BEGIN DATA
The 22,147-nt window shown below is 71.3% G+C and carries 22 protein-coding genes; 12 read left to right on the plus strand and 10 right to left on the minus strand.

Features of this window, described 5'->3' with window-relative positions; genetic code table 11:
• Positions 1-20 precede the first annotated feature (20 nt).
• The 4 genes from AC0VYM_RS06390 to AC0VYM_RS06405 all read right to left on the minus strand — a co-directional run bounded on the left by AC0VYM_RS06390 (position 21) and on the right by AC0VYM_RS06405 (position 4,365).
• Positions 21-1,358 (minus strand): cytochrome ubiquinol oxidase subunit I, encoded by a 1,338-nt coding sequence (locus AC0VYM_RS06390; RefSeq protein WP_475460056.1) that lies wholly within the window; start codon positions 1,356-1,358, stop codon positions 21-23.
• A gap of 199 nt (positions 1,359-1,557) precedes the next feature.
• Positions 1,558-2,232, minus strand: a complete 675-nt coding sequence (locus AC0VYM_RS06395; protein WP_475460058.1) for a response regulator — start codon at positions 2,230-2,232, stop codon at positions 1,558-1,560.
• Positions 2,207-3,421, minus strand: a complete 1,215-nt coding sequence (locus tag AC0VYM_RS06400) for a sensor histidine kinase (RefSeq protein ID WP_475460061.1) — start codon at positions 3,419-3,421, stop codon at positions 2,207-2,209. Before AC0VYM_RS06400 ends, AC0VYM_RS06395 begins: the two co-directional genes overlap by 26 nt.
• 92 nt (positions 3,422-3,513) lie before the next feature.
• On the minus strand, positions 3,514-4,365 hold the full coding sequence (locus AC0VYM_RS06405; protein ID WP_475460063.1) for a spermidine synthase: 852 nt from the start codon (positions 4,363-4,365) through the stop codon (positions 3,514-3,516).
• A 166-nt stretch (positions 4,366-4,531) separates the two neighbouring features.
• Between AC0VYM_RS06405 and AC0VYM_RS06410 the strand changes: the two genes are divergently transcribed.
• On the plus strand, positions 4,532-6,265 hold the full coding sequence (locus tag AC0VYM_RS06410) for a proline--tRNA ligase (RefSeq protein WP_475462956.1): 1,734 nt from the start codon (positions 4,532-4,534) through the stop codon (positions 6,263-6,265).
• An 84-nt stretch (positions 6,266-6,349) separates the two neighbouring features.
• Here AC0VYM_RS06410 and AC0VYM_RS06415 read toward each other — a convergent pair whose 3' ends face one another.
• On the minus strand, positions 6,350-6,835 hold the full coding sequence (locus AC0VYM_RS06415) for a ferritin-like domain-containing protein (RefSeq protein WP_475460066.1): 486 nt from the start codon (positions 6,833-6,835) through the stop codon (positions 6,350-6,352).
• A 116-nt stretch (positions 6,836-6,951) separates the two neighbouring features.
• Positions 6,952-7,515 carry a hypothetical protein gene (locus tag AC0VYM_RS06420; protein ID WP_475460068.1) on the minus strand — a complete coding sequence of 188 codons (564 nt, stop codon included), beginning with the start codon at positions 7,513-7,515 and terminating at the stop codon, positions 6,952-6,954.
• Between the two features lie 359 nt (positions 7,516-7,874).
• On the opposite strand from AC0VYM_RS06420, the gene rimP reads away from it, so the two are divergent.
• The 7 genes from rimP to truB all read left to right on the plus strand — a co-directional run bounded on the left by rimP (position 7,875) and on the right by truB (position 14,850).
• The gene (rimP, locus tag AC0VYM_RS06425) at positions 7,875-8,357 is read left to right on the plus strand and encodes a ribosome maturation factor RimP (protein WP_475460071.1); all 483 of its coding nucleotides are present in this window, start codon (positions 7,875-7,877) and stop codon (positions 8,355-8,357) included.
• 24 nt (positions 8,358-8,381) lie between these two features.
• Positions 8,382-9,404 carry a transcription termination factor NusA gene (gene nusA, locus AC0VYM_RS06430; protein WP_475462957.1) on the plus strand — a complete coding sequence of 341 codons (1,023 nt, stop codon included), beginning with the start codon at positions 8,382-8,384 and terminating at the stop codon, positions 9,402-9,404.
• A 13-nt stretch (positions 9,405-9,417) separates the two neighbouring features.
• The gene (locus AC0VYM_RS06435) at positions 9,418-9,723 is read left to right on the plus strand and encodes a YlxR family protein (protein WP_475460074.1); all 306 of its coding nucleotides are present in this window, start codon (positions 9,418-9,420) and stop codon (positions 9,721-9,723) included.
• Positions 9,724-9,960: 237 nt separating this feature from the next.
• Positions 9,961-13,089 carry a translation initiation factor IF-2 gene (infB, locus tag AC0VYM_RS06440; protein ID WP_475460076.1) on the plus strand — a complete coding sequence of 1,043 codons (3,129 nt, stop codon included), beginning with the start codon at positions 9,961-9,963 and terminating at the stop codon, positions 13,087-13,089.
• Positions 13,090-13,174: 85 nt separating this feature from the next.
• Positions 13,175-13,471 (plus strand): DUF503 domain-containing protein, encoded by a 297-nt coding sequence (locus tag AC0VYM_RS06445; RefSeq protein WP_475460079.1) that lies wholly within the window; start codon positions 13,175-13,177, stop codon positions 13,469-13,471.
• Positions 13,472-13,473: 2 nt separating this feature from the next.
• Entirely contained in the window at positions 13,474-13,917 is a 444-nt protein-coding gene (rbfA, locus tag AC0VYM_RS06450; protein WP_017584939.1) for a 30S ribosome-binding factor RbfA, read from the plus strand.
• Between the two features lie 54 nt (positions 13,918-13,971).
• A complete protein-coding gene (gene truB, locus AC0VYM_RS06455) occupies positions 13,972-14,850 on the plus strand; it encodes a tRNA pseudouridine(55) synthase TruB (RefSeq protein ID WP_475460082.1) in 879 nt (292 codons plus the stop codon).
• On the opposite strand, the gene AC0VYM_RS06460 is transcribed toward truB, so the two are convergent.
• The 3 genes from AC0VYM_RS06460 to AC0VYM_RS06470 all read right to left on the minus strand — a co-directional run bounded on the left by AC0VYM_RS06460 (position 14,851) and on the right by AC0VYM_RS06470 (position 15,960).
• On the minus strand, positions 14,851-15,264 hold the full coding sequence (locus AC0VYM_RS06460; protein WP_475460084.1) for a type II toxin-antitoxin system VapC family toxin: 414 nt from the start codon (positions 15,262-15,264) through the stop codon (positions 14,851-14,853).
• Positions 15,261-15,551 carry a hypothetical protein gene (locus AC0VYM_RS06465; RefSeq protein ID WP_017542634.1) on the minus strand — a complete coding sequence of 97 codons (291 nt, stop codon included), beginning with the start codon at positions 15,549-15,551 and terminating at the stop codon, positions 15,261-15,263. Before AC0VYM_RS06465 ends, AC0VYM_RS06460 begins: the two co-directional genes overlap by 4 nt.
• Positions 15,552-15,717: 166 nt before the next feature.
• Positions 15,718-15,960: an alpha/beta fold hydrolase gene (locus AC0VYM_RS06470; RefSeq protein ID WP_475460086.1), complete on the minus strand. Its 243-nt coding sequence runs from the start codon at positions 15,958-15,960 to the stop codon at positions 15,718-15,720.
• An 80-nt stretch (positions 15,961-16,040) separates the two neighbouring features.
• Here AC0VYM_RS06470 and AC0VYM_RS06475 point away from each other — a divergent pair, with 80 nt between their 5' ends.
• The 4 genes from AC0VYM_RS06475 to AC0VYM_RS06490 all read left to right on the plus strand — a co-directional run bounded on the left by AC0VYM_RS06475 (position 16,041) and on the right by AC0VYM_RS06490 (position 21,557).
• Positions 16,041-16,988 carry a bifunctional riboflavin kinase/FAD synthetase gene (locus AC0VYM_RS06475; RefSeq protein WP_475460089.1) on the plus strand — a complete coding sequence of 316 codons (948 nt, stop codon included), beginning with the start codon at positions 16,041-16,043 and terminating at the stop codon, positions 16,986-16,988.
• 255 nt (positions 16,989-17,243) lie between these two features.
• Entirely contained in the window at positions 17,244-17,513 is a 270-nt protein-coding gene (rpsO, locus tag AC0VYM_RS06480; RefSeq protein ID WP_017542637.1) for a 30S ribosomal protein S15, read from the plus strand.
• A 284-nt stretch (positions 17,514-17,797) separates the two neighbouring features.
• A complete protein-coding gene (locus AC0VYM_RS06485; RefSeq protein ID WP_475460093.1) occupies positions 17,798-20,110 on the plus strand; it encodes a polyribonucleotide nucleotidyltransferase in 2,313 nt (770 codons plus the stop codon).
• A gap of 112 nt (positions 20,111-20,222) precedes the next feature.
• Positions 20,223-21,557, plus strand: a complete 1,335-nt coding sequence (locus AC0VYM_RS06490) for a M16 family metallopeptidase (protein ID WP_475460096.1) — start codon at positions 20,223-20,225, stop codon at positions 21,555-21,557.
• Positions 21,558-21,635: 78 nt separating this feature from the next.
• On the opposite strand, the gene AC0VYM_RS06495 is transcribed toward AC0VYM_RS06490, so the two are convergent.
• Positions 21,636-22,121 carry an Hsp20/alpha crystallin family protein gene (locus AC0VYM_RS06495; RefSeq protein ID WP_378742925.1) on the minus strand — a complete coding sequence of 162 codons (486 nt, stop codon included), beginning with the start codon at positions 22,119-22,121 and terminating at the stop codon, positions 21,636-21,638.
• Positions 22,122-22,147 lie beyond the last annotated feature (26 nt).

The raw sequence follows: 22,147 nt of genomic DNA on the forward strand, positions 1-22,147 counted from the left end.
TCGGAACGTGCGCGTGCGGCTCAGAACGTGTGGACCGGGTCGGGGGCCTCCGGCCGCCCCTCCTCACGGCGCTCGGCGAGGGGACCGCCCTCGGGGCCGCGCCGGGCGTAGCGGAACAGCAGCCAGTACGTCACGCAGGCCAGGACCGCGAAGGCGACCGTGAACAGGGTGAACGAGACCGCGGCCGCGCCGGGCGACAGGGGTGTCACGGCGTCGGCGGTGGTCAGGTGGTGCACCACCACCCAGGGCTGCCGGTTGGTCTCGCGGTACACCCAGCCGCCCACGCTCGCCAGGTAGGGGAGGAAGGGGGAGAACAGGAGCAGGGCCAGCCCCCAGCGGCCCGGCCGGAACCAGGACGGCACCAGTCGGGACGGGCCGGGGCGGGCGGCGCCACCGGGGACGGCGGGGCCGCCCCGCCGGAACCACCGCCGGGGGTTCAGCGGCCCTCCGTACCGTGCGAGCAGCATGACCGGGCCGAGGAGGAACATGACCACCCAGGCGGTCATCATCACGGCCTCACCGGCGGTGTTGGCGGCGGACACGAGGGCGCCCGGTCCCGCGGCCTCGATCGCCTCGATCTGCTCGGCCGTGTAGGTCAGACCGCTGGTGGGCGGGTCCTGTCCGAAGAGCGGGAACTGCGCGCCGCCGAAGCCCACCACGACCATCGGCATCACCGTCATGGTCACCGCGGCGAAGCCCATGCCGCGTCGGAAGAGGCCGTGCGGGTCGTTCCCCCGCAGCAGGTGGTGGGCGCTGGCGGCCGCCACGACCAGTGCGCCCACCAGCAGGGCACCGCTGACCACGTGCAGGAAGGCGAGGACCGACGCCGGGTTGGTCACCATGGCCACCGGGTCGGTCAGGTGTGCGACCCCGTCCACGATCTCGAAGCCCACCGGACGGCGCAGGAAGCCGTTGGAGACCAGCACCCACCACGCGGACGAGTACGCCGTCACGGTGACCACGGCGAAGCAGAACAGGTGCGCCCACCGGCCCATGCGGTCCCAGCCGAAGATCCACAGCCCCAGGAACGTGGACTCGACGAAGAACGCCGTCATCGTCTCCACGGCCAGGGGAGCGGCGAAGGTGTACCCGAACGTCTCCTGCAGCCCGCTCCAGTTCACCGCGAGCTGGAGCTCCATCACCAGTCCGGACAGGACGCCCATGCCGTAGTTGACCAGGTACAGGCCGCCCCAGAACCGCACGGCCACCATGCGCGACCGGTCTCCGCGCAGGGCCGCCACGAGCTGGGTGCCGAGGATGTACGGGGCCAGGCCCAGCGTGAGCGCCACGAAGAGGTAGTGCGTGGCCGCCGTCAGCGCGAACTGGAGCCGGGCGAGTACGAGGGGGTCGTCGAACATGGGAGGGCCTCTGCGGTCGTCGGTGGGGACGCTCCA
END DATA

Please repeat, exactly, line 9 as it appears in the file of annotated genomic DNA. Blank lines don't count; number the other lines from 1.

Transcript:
• 92 nt (positions 3,422-3,513) lie before the next feature.